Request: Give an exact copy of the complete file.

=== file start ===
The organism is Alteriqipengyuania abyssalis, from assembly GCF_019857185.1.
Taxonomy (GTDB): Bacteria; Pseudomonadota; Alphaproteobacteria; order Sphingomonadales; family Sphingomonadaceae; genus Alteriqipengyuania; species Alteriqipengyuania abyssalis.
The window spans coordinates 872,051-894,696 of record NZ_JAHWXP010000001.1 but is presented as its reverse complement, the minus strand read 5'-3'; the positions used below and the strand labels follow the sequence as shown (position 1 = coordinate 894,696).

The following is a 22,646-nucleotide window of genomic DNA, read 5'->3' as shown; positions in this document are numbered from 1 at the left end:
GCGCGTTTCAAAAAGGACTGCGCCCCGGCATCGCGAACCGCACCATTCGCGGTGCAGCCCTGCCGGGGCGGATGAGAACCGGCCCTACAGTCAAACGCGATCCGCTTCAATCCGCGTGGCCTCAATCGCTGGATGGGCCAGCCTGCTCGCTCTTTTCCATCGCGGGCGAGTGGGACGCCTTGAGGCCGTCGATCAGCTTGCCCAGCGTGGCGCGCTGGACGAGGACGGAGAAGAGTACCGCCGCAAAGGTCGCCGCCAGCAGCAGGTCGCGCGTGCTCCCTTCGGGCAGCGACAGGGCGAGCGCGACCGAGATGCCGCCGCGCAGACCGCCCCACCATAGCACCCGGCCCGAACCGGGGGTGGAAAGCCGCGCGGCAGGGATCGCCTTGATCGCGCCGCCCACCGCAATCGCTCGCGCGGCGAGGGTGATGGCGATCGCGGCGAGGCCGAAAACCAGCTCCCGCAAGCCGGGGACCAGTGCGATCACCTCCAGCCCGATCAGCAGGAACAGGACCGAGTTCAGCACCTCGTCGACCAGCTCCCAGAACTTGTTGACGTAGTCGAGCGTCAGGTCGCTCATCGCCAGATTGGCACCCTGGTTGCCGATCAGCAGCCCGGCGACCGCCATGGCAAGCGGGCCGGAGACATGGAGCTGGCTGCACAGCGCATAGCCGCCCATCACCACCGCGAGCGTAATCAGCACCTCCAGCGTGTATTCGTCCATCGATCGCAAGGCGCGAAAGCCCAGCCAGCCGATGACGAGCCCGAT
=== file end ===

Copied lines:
The organism is Alteriqipengyuania abyssalis, from assembly GCF_019857185.1.
Taxonomy (GTDB): Bacteria; Pseudomonadota; Alphaproteobacteria; order Sphingomonadales; family Sphingomonadaceae; genus Alteriqipengyuania; species Alteriqipengyuania abyssalis.
The window spans coordinates 872,051-894,696 of record NZ_JAHWXP010000001.1 but is presented as its reverse complement, the minus strand read 5'-3'; the positions used below and the strand labels follow the sequence as shown (position 1 = coordinate 894,696).

The following is a 22,646-nucleotide window of genomic DNA, read 5'->3' as shown; positions in this document are numbered from 1 at the left end:
GCGCGTTTCAAAAAGGACTGCGCCCCGGCATCGCGAACCGCACCATTCGCGGTGCAGCCCTGCCGGGGCGGATGAGAACCGGCCCTACAGTCAAACGCGATCCGCTTCAATCCGCGTGGCCTCAATCGCTGGATGGGCCAGCCTGCTCGCTCTTTTCCATCGCGGGCGAGTGGGACGCCTTGAGGCCGTCGATCAGCTTGCCCAGCGTGGCGCGCTGGACGAGGACGGAGAAGAGTACCGCCGCAAAGGTCGCCGCCAGCAGCAGGTCGCGCGTGCTCCCTTCGGGCAGCGACAGGGCGAGCGCGACCGAGATGCCGCCGCGCAGACCGCCCCACCATAGCACCCGGCCCGAACCGGGGGTGGAAAGCCGCGCGGCAGGGATCGCCTTGATCGCGCCGCCCACCGCAATCGCTCGCGCGGCGAGGGTGATGGCGATCGCGGCGAGGCCGAAAACCAGCTCCCGCAAGCCGGGGACCAGTGCGATCACCTCCAGCCCGATCAGCAGGAACAGGACCGAGTTCAGCACCTCGTCGACCAGCTCCCAGAACTTGTTGACGTAGTCGAGCGTCAGGTCGCTCATCGCCAGATTGGCACCCTGGTTGCCGATCAGCAGCCCGGCGACCGCCATGGCAAGCGGGCCGGAGACATGGAGCTGGCTGCACAGCGCATAGCCGCCCATCACCACCGCGAGCGTAATCAGCACCTCCAGCGTGTATTCGTCCATCGATCGCAAGGCGCGAAAGCCCAGCCAGCCGATGACGAGCCCGAT